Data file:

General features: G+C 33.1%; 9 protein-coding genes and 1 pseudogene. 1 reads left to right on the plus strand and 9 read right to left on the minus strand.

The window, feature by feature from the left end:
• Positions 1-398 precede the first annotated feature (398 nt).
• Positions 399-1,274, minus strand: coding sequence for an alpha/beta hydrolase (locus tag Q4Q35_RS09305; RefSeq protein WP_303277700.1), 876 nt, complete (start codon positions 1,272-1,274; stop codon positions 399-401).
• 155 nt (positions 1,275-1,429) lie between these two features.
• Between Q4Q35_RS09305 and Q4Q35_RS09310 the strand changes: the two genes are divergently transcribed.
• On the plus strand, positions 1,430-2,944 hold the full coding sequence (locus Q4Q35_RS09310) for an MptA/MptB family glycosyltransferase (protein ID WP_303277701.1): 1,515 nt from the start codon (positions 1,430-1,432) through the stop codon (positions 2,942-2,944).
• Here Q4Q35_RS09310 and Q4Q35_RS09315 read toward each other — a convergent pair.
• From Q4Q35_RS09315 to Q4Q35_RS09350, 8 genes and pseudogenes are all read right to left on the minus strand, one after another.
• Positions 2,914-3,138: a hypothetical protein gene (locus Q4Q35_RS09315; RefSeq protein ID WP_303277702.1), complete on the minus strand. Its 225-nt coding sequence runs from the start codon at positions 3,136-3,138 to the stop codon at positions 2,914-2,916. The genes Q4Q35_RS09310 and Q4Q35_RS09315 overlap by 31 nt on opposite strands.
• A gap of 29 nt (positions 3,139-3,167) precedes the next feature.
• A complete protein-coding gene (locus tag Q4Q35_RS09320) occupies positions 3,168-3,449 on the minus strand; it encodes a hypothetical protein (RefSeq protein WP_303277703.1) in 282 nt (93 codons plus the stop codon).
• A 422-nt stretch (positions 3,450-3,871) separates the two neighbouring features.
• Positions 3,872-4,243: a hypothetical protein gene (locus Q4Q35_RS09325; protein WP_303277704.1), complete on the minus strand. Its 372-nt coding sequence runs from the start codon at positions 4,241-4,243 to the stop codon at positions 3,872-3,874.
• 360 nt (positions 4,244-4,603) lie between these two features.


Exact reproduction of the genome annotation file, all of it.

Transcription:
General features: G+C 33.1%; 9 protein-coding genes and 1 pseudogene. 1 reads left to right on the plus strand and 9 read right to left on the minus strand.

The window, feature by feature from the left end:
• Positions 1-398 precede the first annotated feature (398 nt).
• Positions 399-1,274, minus strand: coding sequence for an alpha/beta hydrolase (locus tag Q4Q35_RS09305; RefSeq protein WP_303277700.1), 876 nt, complete (start codon positions 1,272-1,274; stop codon positions 399-401).
• 155 nt (positions 1,275-1,429) lie between these two features.
• Between Q4Q35_RS09305 and Q4Q35_RS09310 the strand changes: the two genes are divergently transcribed.
• On the plus strand, positions 1,430-2,944 hold the full coding sequence (locus Q4Q35_RS09310) for an MptA/MptB family glycosyltransferase (protein ID WP_303277701.1): 1,515 nt from the start codon (positions 1,430-1,432) through the stop codon (positions 2,942-2,944).
• Here Q4Q35_RS09310 and Q4Q35_RS09315 read toward each other — a convergent pair.
• From Q4Q35_RS09315 to Q4Q35_RS09350, 8 genes and pseudogenes are all read right to left on the minus strand, one after another.
• Positions 2,914-3,138: a hypothetical protein gene (locus Q4Q35_RS09315; RefSeq protein ID WP_303277702.1), complete on the minus strand. Its 225-nt coding sequence runs from the start codon at positions 3,136-3,138 to the stop codon at positions 2,914-2,916. The genes Q4Q35_RS09310 and Q4Q35_RS09315 overlap by 31 nt on opposite strands.
• A gap of 29 nt (positions 3,139-3,167) precedes the next feature.
• A complete protein-coding gene (locus tag Q4Q35_RS09320) occupies positions 3,168-3,449 on the minus strand; it encodes a hypothetical protein (RefSeq protein WP_303277703.1) in 282 nt (93 codons plus the stop codon).
• A 422-nt stretch (positions 3,450-3,871) separates the two neighbouring features.
• Positions 3,872-4,243: a hypothetical protein gene (locus Q4Q35_RS09325; protein WP_303277704.1), complete on the minus strand. Its 372-nt coding sequence runs from the start codon at positions 4,241-4,243 to the stop codon at positions 3,872-3,874.
• 360 nt (positions 4,244-4,603) lie between these two features.